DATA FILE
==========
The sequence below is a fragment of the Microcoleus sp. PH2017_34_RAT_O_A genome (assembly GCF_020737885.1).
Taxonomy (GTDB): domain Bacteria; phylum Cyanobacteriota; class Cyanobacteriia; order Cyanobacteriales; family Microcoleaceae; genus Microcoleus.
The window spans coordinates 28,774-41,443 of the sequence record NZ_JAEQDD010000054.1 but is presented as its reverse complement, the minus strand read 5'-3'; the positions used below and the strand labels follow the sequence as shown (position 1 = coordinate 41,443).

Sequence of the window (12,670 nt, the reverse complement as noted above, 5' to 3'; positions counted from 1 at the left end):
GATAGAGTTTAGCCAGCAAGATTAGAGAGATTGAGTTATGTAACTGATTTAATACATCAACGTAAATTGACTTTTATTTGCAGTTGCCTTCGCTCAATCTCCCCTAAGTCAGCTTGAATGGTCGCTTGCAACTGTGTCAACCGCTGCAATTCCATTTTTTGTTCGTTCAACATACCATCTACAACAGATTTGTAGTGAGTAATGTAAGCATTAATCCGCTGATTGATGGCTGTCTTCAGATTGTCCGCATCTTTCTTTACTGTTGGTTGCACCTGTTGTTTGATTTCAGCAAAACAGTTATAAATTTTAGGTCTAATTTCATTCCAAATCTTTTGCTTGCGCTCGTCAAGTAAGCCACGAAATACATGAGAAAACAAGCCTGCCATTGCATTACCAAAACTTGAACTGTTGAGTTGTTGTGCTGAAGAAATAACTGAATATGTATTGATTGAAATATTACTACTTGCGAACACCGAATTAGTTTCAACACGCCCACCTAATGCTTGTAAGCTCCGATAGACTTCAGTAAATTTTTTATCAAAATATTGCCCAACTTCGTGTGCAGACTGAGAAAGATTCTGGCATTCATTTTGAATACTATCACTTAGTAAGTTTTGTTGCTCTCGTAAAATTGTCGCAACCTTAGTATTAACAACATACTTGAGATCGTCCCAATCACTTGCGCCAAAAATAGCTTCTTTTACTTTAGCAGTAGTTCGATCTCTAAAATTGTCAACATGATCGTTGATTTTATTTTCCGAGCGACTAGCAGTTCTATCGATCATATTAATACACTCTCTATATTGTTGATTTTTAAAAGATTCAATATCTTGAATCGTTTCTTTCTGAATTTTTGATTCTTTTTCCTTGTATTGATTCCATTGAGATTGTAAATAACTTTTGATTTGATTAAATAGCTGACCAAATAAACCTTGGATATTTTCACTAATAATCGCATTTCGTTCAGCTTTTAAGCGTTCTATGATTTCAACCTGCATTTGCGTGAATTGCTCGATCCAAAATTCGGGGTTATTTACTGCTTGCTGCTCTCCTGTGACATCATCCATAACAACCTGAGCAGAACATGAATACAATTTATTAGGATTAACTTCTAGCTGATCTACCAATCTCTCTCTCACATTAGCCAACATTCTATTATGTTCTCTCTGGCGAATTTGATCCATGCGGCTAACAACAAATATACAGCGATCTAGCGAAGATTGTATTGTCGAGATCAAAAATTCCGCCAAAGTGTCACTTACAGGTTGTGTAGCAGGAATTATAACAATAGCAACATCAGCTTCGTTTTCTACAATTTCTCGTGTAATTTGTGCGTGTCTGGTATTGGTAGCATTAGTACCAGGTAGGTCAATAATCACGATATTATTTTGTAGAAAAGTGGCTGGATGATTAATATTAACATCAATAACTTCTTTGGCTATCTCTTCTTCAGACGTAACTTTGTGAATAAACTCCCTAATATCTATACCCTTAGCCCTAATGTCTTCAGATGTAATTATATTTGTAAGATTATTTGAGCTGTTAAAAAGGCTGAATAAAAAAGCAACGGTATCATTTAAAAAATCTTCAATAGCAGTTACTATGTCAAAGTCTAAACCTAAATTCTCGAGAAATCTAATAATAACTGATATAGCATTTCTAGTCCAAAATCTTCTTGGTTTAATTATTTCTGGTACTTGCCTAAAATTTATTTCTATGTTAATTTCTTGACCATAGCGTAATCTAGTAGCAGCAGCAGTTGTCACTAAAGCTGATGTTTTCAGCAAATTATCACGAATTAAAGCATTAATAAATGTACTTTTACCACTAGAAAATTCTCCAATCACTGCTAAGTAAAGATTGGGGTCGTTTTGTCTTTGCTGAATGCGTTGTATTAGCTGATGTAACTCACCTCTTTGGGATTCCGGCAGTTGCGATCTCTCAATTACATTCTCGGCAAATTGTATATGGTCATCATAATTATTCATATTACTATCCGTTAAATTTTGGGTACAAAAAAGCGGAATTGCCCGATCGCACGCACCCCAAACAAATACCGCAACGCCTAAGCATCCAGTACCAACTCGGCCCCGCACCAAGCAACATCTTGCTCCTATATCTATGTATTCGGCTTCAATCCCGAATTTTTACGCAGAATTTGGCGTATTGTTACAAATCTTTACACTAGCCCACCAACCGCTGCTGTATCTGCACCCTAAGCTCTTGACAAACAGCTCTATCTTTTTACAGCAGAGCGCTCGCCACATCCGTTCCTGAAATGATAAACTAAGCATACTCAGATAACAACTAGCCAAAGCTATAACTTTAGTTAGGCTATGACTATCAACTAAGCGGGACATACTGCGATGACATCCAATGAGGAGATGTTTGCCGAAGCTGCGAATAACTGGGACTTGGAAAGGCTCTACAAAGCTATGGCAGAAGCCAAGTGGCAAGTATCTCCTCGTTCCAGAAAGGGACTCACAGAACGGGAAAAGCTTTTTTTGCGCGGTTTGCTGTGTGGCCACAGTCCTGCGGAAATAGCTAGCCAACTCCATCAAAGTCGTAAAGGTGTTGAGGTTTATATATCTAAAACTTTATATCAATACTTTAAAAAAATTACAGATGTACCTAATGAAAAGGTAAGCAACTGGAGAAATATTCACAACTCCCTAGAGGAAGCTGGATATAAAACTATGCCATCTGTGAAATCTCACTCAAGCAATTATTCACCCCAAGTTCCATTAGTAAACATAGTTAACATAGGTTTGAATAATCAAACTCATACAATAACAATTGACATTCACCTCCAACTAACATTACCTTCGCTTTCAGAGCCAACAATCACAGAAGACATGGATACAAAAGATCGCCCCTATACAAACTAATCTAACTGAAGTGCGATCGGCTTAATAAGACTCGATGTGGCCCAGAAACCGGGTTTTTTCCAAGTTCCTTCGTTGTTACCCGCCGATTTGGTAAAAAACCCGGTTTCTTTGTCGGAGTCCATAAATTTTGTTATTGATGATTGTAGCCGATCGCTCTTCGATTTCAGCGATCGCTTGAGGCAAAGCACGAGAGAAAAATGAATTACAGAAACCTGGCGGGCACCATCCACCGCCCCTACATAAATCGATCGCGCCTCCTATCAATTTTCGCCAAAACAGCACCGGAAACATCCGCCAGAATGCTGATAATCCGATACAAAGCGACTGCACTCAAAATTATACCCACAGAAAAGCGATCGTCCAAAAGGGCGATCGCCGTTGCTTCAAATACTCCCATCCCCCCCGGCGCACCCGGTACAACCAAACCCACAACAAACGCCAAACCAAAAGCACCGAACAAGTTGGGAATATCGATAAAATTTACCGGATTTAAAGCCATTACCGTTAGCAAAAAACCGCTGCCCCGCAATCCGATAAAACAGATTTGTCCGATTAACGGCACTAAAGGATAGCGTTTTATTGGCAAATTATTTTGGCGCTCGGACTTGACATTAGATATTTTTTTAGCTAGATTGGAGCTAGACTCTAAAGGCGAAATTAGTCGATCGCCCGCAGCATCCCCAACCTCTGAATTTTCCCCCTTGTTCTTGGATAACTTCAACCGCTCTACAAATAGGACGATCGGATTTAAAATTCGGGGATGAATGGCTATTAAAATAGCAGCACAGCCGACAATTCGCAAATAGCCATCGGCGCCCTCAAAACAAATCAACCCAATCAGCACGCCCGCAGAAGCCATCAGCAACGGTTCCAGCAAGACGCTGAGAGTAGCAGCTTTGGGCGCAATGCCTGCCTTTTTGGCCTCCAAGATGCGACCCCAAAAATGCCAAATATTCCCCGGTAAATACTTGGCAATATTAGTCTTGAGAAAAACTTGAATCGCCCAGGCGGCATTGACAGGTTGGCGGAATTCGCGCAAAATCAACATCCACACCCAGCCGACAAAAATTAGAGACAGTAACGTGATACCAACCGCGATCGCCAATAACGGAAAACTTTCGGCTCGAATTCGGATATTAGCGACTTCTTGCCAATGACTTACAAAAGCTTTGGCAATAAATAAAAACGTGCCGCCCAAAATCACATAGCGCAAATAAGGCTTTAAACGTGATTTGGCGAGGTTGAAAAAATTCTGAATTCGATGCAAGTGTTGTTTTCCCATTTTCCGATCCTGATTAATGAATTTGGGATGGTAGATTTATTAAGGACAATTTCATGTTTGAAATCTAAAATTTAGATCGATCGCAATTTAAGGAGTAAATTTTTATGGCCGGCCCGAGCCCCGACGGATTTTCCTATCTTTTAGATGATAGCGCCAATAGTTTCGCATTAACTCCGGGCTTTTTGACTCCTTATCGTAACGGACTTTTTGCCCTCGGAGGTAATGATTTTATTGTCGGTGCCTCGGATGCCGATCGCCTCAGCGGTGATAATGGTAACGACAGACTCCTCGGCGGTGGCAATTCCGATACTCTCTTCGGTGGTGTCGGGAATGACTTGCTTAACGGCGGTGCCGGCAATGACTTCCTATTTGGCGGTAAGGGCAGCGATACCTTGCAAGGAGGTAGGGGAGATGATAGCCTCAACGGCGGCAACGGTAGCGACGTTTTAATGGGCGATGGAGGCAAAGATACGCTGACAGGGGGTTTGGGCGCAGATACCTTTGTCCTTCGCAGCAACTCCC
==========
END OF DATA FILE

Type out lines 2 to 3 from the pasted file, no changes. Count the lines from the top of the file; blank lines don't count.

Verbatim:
Taxonomy (GTDB): domain Bacteria; phylum Cyanobacteriota; class Cyanobacteriia; order Cyanobacteriales; family Microcoleaceae; genus Microcoleus.
The window spans coordinates 28,774-41,443 of the sequence record NZ_JAEQDD010000054.1 but is presented as its reverse complement, the minus strand read 5'-3'; the positions used below and the strand labels follow the sequence as shown (position 1 = coordinate 41,443).